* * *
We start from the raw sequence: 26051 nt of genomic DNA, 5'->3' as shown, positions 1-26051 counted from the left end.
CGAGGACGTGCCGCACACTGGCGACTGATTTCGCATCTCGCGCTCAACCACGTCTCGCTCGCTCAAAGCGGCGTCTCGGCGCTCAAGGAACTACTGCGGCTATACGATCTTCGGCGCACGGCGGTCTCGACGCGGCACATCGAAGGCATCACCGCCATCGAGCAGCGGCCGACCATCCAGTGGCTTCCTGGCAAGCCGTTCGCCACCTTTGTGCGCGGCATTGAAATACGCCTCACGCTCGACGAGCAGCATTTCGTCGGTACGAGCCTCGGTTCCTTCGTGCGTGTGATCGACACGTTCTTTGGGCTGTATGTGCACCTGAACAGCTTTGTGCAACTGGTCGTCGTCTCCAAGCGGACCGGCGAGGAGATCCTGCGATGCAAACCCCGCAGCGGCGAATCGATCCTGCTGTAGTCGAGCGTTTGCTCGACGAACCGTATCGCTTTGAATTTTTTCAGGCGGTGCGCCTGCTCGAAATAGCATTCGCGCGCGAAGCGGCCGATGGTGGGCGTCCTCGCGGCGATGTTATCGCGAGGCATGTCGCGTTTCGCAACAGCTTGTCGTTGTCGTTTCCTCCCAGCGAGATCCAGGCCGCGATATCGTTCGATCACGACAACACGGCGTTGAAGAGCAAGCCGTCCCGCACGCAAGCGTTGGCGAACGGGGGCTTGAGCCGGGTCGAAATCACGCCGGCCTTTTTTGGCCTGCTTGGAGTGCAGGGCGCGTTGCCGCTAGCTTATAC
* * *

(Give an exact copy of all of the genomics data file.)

We start from the raw sequence: 26051 nt of genomic DNA, 5'->3' as shown, positions 1-26051 counted from the left end.
CGAGGACGTGCCGCACACTGGCGACTGATTTCGCATCTCGCGCTCAACCACGTCTCGCTCGCTCAAAGCGGCGTCTCGGCGCTCAAGGAACTACTGCGGCTATACGATCTTCGGCGCACGGCGGTCTCGACGCGGCACATCGAAGGCATCACCGCCATCGAGCAGCGGCCGACCATCCAGTGGCTTCCTGGCAAGCCGTTCGCCACCTTTGTGCGCGGCATTGAAATACGCCTCACGCTCGACGAGCAGCATTTCGTCGGTACGAGCCTCGGTTCCTTCGTGCGTGTGATCGACACGTTCTTTGGGCTGTATGTGCACCTGAACAGCTTTGTGCAACTGGTCGTCGTCTCCAAGCGGACCGGCGAGGAGATCCTGCGATGCAAACCCCGCAGCGGCGAATCGATCCTGCTGTAGTCGAGCGTTTGCTCGACGAACCGTATCGCTTTGAATTTTTTCAGGCGGTGCGCCTGCTCGAAATAGCATTCGCGCGCGAAGCGGCCGATGGTGGGCGTCCTCGCGGCGATGTTATCGCGAGGCATGTCGCGTTTCGCAACAGCTTGTCGTTGTCGTTTCCTCCCAGCGAGATCCAGGCCGCGATATCGTTCGATCACGACAACACGGCGTTGAAGAGCAAGCCGTCCCGCACGCAAGCGTTGGCGAACGGGGGCTTGAGCCGGGTCGAAATCACGCCGGCCTTTTTTGGCCTGCTTGGAGTGCAGGGCGCGTTGCCGCTAGCTTATAC